I have six samples with bacteria, archaea, and fungi sequence data combined together in paired-end reads 12 reads. All three were sequenced separately and then merged together by core (I don't know if it is right). The following commands include the primers, which were used for their sequencing.
I could train classifiers for bacteria and fungi. For archaea, I could extract ref-seq using the above command (the output Archea_ref-seqs.qza file size was 14.2mb) but I couldn't get classifier.qza. Below command didn't give output
qiime feature-classifier fit-classifier-naive-bayes
It took forever without any output.
Am I using the right database for Archea (Silva 138 SSURef NR99)?
For Fungi, I could complete everything well. But the output taxonomy for my six samples was still 99% bacteria. I'm attaching screenshot below. Again, am I using the right database for fungi. In my understanding Silva database contains everything.
NOTE: These are air quality samples collected using air filters.
It'd be a good idea to get as much information you can about how the samples were sequenced. Ideally, you should be processing the data yourself starting with the raw sequencing data as it comes off the sequencer.
I assume these are from separate sequencing runs? Or have these three different amplicons (bacterial 16S, archaeal 16S, & fungal 18S) sequenced simultaneously on one run? Either approach is fine, I just wanted more details on what is contained within your sequencing files. I assume your data have been separated by "bacterial", "archaeal", and "fungal" targeted amplicons? or are they all in one large file? It'd be best to import the sequencing data for each sequenced amplicon set separately.
The feature-classifier extract-reads ... commands for creating amplicon-specific classifiers for your bacterial and archaeal sequences look fine. Often there is no need to specify the -p-trunc-len ... --p-min-length ... --p-max-length ... commands. I'd simply remove them as you run the risk of discarding valid reference data that might be shorter / longer than the average expected sequence length. This ties into your next question:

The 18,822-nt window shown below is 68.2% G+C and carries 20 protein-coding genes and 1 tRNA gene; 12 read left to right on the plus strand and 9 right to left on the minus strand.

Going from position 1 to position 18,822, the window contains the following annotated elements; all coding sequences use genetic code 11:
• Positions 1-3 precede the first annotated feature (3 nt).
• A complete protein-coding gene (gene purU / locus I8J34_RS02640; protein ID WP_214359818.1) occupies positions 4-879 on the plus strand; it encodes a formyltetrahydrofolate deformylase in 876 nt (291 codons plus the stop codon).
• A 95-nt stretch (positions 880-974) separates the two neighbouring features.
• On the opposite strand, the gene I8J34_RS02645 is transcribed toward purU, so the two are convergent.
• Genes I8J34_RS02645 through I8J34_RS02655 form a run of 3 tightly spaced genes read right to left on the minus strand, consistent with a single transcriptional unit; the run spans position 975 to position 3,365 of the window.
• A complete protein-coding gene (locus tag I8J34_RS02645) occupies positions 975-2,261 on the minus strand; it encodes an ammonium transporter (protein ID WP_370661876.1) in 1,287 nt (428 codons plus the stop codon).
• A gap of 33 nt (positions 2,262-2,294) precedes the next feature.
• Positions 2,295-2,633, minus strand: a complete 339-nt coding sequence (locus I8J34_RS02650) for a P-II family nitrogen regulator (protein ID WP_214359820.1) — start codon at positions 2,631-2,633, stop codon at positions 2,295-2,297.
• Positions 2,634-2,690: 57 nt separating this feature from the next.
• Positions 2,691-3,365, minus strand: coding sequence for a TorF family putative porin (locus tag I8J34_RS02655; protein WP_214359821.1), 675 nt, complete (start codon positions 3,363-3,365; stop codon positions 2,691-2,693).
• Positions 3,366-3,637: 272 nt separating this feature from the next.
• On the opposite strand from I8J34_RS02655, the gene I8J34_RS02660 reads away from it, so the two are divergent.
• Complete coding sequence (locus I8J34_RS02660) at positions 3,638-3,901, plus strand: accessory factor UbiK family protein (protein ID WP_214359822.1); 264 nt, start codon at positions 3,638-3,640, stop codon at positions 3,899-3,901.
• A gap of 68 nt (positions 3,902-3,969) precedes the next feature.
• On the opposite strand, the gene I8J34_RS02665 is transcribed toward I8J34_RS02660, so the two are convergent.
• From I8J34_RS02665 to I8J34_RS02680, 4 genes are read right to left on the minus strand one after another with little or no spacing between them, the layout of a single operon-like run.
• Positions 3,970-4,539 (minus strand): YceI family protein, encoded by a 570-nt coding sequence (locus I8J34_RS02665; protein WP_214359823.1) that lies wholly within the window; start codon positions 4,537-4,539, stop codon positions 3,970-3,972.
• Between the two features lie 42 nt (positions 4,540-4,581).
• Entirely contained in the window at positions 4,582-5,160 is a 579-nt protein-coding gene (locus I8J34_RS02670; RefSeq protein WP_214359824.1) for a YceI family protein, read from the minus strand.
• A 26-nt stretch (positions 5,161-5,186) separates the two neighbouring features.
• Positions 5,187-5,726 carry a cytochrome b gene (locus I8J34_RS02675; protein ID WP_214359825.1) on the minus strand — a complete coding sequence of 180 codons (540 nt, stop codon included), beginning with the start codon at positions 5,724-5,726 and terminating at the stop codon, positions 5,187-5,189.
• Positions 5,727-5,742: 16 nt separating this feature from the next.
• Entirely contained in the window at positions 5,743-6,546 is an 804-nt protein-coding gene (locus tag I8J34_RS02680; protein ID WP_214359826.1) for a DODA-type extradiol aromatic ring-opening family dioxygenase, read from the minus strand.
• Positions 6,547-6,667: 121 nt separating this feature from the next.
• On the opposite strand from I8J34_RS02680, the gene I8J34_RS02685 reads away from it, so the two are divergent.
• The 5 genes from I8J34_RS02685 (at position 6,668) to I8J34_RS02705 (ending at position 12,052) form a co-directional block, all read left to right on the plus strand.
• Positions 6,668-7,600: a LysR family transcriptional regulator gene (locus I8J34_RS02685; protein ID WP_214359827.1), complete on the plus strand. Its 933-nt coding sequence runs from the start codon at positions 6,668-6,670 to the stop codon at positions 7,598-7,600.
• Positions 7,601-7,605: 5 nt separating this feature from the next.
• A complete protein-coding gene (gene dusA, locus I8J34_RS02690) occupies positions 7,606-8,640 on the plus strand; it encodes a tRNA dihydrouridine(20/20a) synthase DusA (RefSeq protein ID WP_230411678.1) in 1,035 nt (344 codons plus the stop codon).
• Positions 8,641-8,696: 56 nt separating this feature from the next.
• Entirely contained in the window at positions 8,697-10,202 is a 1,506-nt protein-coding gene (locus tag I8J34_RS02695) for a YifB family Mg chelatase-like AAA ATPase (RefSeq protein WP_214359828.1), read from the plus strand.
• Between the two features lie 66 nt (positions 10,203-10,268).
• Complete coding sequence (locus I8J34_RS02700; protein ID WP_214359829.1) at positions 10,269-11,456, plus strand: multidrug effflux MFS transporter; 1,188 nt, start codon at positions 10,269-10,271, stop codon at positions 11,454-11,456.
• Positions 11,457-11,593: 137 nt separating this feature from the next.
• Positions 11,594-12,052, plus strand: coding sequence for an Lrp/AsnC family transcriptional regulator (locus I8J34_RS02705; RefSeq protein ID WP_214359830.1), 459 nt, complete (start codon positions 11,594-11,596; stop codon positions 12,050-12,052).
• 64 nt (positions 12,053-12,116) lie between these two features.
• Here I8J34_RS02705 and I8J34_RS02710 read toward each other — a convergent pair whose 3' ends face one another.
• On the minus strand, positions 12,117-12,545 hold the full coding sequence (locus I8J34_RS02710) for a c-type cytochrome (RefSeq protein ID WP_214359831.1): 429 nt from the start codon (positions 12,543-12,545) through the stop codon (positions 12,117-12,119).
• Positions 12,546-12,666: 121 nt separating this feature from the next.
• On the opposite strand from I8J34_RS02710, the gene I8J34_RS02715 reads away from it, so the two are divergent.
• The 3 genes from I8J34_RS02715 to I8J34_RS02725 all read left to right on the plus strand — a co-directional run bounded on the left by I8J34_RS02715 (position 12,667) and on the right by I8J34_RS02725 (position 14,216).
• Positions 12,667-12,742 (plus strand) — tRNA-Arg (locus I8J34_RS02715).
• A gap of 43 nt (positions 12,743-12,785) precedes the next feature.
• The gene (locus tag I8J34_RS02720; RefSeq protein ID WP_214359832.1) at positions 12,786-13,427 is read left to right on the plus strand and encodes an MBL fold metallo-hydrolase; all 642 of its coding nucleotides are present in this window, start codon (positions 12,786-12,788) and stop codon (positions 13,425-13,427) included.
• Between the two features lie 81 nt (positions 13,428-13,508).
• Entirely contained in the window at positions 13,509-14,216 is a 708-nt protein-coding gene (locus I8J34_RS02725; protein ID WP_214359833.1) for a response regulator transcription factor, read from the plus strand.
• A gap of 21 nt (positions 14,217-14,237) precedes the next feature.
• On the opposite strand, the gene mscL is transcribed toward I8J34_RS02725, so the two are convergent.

It looks like these are 18S rRNA micro-eukaryote primers from Hugerth et al. 2014? There are many representative fungal 18S rRNA gene sequences within the SILVA database, you can check here. But, there is a chance that the -p-trunc-len ... --p-min-length ... --p-max-length ... options are removing many valid fungal references, leaving predominately bacterial sequence data in your resulting classifier. Again, see what you can retain before applying these truncation and length options.
One thing to consider, primers can be "leaky", that is they can amplify off-targets. I'd not be surprised if you occasionally amplify bacterial sequences from time to time, as 16S and 18S are homologues. Even if these primers are meant to preferentially amplify microbial eukaryotes.
Dear @SoilRotifer thanks for your reply.
To answer more on sequencing protocol.....
The sequencing core performed 3 failed runs for bacteria, Fungi, and Archaea (separate runs) with a 25% Phi X spike in. The reason for the failed run was the very low diversity in the samples. The DNA concentration was very low in the samples. To obtain a decent concentration of amplicons they performed PCR two times. Later they pooled bacteria, fungi, and archaea libraries equally along with a 25% Phi X spike in for improving the diversity. This was a successful run, and each run have bacteria, Fungi, and Archaea libraries pooled equally.
Yes, 18S rRNA micro-eukaryote primers were taken from [Hugerth et al. 2014].
Now, for fungi feature-classifier extract-reads ... commands. I didn't specify the -p-trunc-len ... --p-min-length ... --p-max-length ....
Still, the output is the same. 99% bacterial sequences.
Upon further reading, I confirmed my earlier suspicion about primer set being "leaky". That is, the 563F/1132R primer set is known to amplify bacteria quite well, especially if the eukaryotes are less abundant than the bacteria in the sample. See Figure 1 of Kounosu et al. 2019.
I'm not sure what to recommend at this stage other than trying other DNA extraction and amplification methods that are optimized for low microbial biomass (e.g. KatharoSeq, or try searching for other 18S rRNA gene primer sets that are less likely to amplify bacterial and archaeal sequences, as referenced in the Kounosu et al paper I linked above. There may be other primer sets out there too.